The art of John Bom – a long neglected PNG great
25 September 2015
ON our last day in Papua New Guinea, Rose and I wandered down to the ad-hoc market outside the Holiday Inn.
The offerings were mostly tourist trinkets and holiday kitsch, but then Rose saw someone she recognised. He was wearing a leather cowboy hat and sporting a magnificent beard. It was Uncle John.
Now Rose is inclined to call any PNG man who looks a bit older than her 'uncle'. But in this case he was related. His welcome was warm and fluent Kuman flowed freely.
Uncle John was an artist and he was selling his paintings. We were in a hurry to get to the airport, so grabbed a couple for a hundred kina or so. Then we rolled them up to be stuffed in a cardboard tube and bid him a fond farewell.
I had forgotten about this until last week when we were cleaning house. "Look at these!" I exclaimed.
"They’re by Uncle John - remember, we saw one of his paintings in Darwin," replied Rose.
And so I rediscovered the two sketches we had bought some years previously. They are amazing, full of colour and light, with skillfully etched outlines and infill.
Well, I’ve now had them stretched and mounted on frames and they have pride of place in our lounge room.
These last few days I have been looking at them carefully and realise they are examples of fine Papua New Guinean art. Uncle John Bom was a student of the great Matthias Kuage and it shows.
But John’s taken the style a step further. He has a unique way with line and contrast. And so we now proudly possess Tupela Pisin lo Paradis and Family Gecko.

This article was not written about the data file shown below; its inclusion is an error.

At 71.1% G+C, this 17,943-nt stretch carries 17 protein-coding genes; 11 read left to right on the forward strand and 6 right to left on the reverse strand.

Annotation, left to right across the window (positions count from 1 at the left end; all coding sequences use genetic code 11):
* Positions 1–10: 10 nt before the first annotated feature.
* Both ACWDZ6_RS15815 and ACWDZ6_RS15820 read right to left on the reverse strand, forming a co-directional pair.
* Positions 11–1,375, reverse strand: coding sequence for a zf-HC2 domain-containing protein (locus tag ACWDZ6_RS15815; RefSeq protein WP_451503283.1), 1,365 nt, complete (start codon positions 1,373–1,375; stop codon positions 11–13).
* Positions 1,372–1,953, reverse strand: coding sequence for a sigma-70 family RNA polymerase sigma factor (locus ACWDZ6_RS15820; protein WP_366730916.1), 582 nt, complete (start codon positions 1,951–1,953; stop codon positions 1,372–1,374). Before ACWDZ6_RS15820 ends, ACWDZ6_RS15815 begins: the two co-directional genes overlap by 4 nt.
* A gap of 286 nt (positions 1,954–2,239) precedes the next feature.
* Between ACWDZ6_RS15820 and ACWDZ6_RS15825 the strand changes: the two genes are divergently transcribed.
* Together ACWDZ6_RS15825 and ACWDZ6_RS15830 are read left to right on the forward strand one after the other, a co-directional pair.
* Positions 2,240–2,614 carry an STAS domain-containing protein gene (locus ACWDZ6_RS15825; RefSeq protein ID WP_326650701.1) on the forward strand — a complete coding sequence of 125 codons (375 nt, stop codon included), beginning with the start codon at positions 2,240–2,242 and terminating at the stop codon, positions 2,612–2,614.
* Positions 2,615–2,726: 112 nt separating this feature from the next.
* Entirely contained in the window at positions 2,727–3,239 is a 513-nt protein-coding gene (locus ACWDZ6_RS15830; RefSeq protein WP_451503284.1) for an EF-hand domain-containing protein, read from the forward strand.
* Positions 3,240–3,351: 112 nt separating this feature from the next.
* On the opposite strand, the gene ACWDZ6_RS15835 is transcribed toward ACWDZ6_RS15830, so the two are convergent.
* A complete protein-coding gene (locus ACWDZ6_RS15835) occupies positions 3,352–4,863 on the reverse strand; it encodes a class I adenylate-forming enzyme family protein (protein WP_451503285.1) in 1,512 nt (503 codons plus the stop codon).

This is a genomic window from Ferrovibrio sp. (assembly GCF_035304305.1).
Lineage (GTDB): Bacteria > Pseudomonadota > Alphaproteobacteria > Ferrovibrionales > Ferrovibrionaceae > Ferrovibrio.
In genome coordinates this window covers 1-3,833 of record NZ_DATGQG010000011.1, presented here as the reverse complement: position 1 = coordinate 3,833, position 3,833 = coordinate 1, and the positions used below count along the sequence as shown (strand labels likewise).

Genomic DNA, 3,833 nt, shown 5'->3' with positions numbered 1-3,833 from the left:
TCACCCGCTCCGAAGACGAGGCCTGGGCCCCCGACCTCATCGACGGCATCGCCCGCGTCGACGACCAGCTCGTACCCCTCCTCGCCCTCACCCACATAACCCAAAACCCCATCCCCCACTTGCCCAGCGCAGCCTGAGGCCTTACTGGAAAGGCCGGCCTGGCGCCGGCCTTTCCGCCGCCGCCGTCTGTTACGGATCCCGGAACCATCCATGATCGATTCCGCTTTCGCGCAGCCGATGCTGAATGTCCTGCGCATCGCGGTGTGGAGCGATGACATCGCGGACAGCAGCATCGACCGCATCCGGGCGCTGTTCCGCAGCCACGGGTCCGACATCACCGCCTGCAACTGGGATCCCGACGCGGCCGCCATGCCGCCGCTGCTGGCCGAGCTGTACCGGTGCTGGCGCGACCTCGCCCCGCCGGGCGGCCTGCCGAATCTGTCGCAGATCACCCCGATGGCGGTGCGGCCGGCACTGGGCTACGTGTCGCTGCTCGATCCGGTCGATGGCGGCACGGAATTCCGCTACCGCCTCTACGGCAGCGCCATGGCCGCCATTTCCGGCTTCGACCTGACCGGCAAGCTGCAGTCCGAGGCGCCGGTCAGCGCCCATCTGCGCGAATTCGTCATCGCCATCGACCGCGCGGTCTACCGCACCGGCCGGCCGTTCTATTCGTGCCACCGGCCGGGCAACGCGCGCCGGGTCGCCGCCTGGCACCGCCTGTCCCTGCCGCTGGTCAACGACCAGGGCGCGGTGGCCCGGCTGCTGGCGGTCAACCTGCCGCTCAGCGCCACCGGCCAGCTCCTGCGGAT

These photos don't really do justice to the bold colours - simple bright red, black, white and a touch of blue. The geckos are watching their young hatch from eggs, and the birds of paradise are guarding their nest whilst eating berries.
The cross-hatch infill of wings, tails and bodies is derived from bilum weave patterns.
They are exquisite, and I have been the poorer for having neglected them for so long. Thank you, Uncle John Bom, a great Papua New Guinean artist in the Simbu tradition.
I recently came across a John Bom painting. I had no idea who John Bom was until today.
I thought it was Aboriginal art however, as stated, I know he is from PNG.
The painting is a gecko and a paradise bird with a bush in the background. It is a terracotta coloured background, white with some yellow. Sadly, it was stretched over some unconventional picture frame and a little bit crooked.
I did take it to a picture framer and he advised me that he couldn’t re-stretch it because of the canvas but he reframed it with a black trim around the edge.
If anyone is a collector I would like to know more please feel free to contact me. The editor of this page has my contact email.
Posted by: Mick Kuusik | 11 December 2020 at 11:03 AM
Yeah Peter why not, we'll meet you so long as you're buying and we'll buy yu buai na daka na liklik offkat mutrus tu.
Nah, give me a call
Posted by: Baka Bina | 25 September 2015 at 02:26 PM
I'm going to be in Moresby next week. Anyone up for a drink?
Posted by: Peter Kranz | 25 September 2015 at 11:02 AM
That's why I reckon it's the natural home of the Croc Prize Daniel.
Posted by: Phil Fitzpatrick | 25 September 2015 at 09:51 AM
Kera Peter, we still come out of the ghettos in Morata every day to produce the goods.
Outside Holiday Inn is our open-air office.
Wan ende wo. Mok pamin eewa!
Posted by: Kela Kapkora Sil Bolkin | 25 September 2015 at 09:41 AM
Thanks for this Peter. To me, Simbu and Jiwaka provinces produce talented people. Look at the national scene - many of the painters, singers, sportsman and woman are from there.
And Simbu is blessed with writers. I saw evidence of this last weekend during Crocodile Prize presentations in Kundiawa.
Some of the good leaders in PNG also come from there. They support their writers and people involved in the arts and sports which encourages them to outperform others.
Posted by: Daniel Ipan Kumbon | 25 September 2015 at 06:53 AM